The challenges our generation faces require someone with your abilities. There are enough problems; we need you to be a part of the solution.

You can opt out, but someone else will need to step up, your job still needs to be done. If someone else steps up to do your job, who will do their job? It doesn’t take long for the entire thing to unravel.

We need you to contribute. Please join in. If you do, you will enjoy the fulfillment of a job well-done as well as great success for the body of Christ.

You are needed!

The Great Equalizer in Preaching

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You’re pouring your heart out. You preach like a man possessed (in a good way). You wax eloquent. And then it happens; you make eye contact with the one person in the crowd that can truly humble you – your spouse.

You can fake it with others, but not with her.

Possibly the most difficult part about being a preacher of the Gospel is that at least one of the listeners knows everything there is to know about you.  I think God plans it that way. The great equalizer for many preachers is that their spouse knows better.

It is easy; very easy to impress some crowds. Say the right things in the right way with your best preacher voice and you can wow the crowds. But when someone siting there knows the intimate secrets of who you really are, that is another story.

Preach about faith; she knows your doubts. Preach about prayer; she knows your prayer life. Preach about integrity; and she may smirk (inside).

I think God plans it that way. To keep you humble…to stay real…God reminds you that, no matter what you say, one other person there besides you and Him knows your bathroom habits.

I think the toughest part of being a preacher is that my wife sits there, amening me, nodding her head and being supportive, but knowing full well all my flaws. And still she graciously receives the Word. Quite humbling, I must say!  And good for us preacher-types, lest our arrogance get the best of us. Without these humbling realities, our heads would probably explode with pride. The way it is, it’s sometimes difficult to hold your head up while preaching when she’s in the crowd.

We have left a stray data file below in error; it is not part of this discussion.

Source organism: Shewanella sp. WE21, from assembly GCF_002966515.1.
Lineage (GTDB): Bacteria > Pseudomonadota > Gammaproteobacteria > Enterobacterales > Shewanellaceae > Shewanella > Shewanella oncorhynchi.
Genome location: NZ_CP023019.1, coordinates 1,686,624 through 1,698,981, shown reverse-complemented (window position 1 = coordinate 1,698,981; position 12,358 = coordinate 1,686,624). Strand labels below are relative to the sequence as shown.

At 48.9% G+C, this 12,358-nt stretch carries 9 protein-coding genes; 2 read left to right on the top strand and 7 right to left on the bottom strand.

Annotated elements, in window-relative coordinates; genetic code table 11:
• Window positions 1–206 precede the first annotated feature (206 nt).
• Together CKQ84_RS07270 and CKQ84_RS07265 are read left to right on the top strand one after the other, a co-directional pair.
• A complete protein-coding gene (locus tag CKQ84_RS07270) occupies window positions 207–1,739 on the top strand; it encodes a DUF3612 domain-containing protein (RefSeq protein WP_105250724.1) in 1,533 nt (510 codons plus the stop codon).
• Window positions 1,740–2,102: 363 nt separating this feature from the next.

I’m thankful for grace from God and from my wife.

By the way, any preacher who won’t admit to this is either a liar or more spiritual than I am (which isn’t always saying much).

Jealous Husbands Don’t Scare Me

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There is one reason why I am not concerned about a jealous husband coming after me: I have not been doing things that I shouldn’t be doing. I have not cheated with someone else’s wife nor have I cheated on my wife.  Please don’t take this as bragging and I know better than to get prideful; but there is a deep sense of comfort that comes from knowing that my conscience is clear.  I remember hearing my pastor talk about this topic when I was a kid and I didn’t really understand. He spoke of the freedom of walking down the street with confidence, knowing that no one was gunning for him because he’d been messing around – because he HADN’T been messing around! I understand now and I treasure the fact that God has taught me the value of relationship integrity.